The Endoplasmic Reticulum Golgi Apparatus Are the Major Sites of Glycosylation

As indicated in Figure 47-9, the endoplasmic reticulum and the Golgi apparatus are the major sites involved in glycosylation processes. The assembly of Dol-P-P-oligosaccharide occurs on both the cytoplasmic and lu-minal surfaces of the ER membranes. Addition of the oligosaccharide to protein occurs in the rough endo-plasmic reticulum during or after translation. Removal of the Glc and some of the peripheral Man residues also occurs in the endoplasmic reticulum. The Golgi apparatus is composed of cis, medial, and trans cisternae; these can be separated by appropriate centrifugation procedures. Vesicles containing glycoproteins appear to bud off in the endoplasmic reticulum and are transported to the cis Golgi. Various studies have shown

ROUGH ENDOPLASMIC RETICULUM

ROUGH ENDOPLASMIC RETICULUM

CMP-

CMP-

Figure 47-9. Schematic pathway of oligosaccharide processing. The reactions are catalyzed by the following enzymes: ©, oligosaccharide:protein transferase; ©, a-glucosidase I; ®, a-glucosidase II; (3), endoplasmic reticulum a1,2-mannosidase; CD, W-acetylglu-cosaminylphosphotransferase; ((3, W-acetylglucosamine-1-phosphodiester a-W-acetylglu-cosaminidase; CD, Golgi apparatus a-mannosidase I; CD, W-acetylglucosaminyltransferase I; CD, Golgi apparatus a-mannosidase II; CD, W-acetylglucosaminyltransferase II; CD, fucosyltrans-ferase; ®, galactosyltransferase; <55, sialyltransferase. The thick arrows indicate various nucleotide sugars involved in the oveall scheme. (Solid square, W-acetylglucosamine; open circle, mannose; solid triangle, glucose; open triangle, fucose; solid circle, galactose; solid diamond, sialic acid.) (Reproduced, with permission, from Kornfeld R, Kornfeld S: Assembly of asparagine-linked oligosaccharides. Annu Rev Biochem 1985;54:631.)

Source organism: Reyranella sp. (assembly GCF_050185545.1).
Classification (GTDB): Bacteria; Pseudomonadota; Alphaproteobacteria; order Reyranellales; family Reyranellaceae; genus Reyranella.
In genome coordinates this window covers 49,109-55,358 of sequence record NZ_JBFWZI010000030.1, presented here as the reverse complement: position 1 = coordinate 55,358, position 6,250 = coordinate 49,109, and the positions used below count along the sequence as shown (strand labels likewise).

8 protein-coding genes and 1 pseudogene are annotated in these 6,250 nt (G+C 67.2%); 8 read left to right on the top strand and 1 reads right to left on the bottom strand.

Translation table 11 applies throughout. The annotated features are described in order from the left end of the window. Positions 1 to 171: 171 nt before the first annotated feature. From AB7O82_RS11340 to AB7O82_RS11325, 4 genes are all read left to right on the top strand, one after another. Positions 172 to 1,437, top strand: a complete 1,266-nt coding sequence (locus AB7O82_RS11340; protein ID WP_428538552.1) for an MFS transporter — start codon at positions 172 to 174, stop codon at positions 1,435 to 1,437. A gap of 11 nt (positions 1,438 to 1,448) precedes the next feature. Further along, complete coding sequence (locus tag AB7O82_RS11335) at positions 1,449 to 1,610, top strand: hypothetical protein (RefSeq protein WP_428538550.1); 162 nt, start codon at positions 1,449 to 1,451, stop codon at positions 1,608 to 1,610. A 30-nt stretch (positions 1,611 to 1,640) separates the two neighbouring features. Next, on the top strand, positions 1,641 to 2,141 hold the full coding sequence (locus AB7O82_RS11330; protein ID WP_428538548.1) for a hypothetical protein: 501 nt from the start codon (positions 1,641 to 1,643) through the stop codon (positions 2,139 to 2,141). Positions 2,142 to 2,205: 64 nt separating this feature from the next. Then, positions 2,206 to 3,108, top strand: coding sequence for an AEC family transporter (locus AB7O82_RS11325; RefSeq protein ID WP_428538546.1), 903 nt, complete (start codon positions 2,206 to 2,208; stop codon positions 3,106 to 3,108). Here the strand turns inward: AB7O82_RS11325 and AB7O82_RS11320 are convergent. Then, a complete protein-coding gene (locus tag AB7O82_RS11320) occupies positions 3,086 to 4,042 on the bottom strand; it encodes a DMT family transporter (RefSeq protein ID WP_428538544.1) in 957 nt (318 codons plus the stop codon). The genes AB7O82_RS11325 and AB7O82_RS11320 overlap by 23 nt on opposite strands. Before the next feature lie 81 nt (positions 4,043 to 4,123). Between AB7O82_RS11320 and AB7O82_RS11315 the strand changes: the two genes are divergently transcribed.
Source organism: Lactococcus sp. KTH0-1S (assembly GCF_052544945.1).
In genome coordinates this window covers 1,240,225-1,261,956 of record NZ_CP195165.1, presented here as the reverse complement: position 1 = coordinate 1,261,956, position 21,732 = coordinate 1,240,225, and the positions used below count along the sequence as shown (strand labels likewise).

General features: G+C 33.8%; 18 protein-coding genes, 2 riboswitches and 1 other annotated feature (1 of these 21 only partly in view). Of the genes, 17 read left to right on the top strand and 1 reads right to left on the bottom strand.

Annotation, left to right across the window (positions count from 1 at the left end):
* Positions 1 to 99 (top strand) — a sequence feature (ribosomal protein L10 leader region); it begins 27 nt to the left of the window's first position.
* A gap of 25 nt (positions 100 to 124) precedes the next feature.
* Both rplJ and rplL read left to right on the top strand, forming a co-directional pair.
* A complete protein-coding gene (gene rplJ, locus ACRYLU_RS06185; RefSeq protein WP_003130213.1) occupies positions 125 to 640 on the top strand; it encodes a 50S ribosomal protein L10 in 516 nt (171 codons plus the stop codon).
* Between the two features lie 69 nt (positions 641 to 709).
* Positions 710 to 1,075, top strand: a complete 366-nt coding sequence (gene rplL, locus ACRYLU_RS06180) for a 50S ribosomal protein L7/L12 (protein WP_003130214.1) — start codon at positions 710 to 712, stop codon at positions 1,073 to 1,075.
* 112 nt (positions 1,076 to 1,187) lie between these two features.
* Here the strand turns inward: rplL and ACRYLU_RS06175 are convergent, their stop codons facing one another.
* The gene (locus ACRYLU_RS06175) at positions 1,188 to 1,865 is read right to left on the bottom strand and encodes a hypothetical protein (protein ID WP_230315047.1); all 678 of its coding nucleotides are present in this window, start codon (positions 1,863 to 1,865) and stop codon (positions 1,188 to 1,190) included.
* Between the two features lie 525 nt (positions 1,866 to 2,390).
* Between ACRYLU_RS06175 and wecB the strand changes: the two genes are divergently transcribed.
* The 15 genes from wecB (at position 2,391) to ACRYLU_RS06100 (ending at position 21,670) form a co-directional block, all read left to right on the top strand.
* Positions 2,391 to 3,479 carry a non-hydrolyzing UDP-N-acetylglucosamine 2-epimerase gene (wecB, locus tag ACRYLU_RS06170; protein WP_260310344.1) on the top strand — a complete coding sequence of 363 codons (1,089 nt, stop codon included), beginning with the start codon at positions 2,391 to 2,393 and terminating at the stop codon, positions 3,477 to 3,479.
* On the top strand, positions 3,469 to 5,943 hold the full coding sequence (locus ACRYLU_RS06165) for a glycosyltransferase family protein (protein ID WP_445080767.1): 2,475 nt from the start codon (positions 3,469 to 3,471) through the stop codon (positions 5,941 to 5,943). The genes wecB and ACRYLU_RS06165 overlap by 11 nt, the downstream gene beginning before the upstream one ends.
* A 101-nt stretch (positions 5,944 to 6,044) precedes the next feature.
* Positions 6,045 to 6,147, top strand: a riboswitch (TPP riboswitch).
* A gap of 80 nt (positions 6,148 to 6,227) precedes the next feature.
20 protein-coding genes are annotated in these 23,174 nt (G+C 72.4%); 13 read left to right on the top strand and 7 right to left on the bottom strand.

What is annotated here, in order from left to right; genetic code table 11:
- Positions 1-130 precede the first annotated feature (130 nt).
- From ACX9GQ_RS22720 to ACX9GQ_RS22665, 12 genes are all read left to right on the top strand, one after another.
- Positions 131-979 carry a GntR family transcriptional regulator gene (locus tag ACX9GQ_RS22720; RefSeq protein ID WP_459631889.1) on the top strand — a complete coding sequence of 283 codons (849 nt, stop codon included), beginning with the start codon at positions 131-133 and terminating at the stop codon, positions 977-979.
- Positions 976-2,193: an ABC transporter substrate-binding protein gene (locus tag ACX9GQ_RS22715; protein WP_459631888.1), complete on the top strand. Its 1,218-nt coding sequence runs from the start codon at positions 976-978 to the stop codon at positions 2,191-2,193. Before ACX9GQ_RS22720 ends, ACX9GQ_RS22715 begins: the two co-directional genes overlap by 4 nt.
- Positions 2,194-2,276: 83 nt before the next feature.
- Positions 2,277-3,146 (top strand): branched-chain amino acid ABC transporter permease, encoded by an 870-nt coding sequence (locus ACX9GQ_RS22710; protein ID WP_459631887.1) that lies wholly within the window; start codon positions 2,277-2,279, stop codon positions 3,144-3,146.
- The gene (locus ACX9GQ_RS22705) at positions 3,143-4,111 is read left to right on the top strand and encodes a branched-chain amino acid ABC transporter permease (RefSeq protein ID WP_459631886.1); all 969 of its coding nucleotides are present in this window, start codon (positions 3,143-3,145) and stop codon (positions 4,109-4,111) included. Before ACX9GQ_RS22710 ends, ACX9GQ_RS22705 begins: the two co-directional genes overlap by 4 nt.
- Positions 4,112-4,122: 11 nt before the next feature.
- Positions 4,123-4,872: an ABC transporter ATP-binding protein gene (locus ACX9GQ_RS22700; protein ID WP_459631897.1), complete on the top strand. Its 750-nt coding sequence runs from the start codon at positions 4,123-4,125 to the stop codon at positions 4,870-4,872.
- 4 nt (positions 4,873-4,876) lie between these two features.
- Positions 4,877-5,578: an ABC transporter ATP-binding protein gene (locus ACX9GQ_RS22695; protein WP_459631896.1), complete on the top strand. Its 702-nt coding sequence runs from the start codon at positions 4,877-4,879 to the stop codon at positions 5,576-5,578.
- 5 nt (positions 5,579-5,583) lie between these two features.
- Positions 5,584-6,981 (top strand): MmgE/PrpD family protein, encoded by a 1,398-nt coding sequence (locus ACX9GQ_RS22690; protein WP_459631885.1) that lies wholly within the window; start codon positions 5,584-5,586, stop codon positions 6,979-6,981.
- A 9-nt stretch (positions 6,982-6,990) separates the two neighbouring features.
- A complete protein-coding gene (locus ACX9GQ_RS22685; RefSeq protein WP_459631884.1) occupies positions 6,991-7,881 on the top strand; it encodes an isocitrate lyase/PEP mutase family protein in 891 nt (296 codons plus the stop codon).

that the enzymes involved in glycoprotein processing show differential locations in the cisternae of the Golgi. As indicated in Figure 47-9, Golgi a-mannosidase I (catalyzing reaction 5) is located mainly in the cis Golgi, whereas GlcNAc transferase I (catalyzing reaction 6) appears to be located in the medial Golgi, and the fucosyl, galactosyl, and sialyl transferases (catalyzing reactions 9, 10, and 11) are located mainly in the trans Golgi. The major features of the biosynthesis of N-linked glycoproteins are summarized in Table 47-10 and should be contrasted with those previously listed (Table 47-9) for O-linked glycoproteins.

Table 47-10. Summary of main features of N-glycosylation.

• The oligosaccharide Glc3Man9(GIcNAc)2 is transferred from dolichol-P-P-oligosaccharide in a reaction catalyzed by oligosaccharide:protein transferase, which is inhibited by tunicamycin.

• Transfer occurs to specific Asn residues in the sequence Asn-X-Ser/Thr, where X is any residue except Pro, Asp, or Glu.

• Transfer can occur cotranslationally in the endoplasmic reticulum.

• The protein-bound oligosaccharide is then partially processed by glucosidases and mannosidases; if no additional sugars are added, this results in a high-mannose chain.

• If processing occurs down to the core heptasaccharide (Man5[GlcNAc]2), complex chains are synthesized by the addition of GlcNAc, removal of two Man, and the stepwise addition of individual sugars in reactions catalyzed by specific transferases (eg, GlcNAc, Gal, NeuAc transferases) that employ appropriate nucleotide sugars.

Diabetes 2

Diabetes 2

Diabetes is a disease that affects the way your body uses food. Normally, your body converts sugars, starches and other foods into a form of sugar called glucose. Your body uses glucose for fuel. The cells receive the glucose through the bloodstream. They then use insulin a hormone made by the pancreas to absorb the glucose, convert it into energy, and either use it or store it for later use. Learn more...

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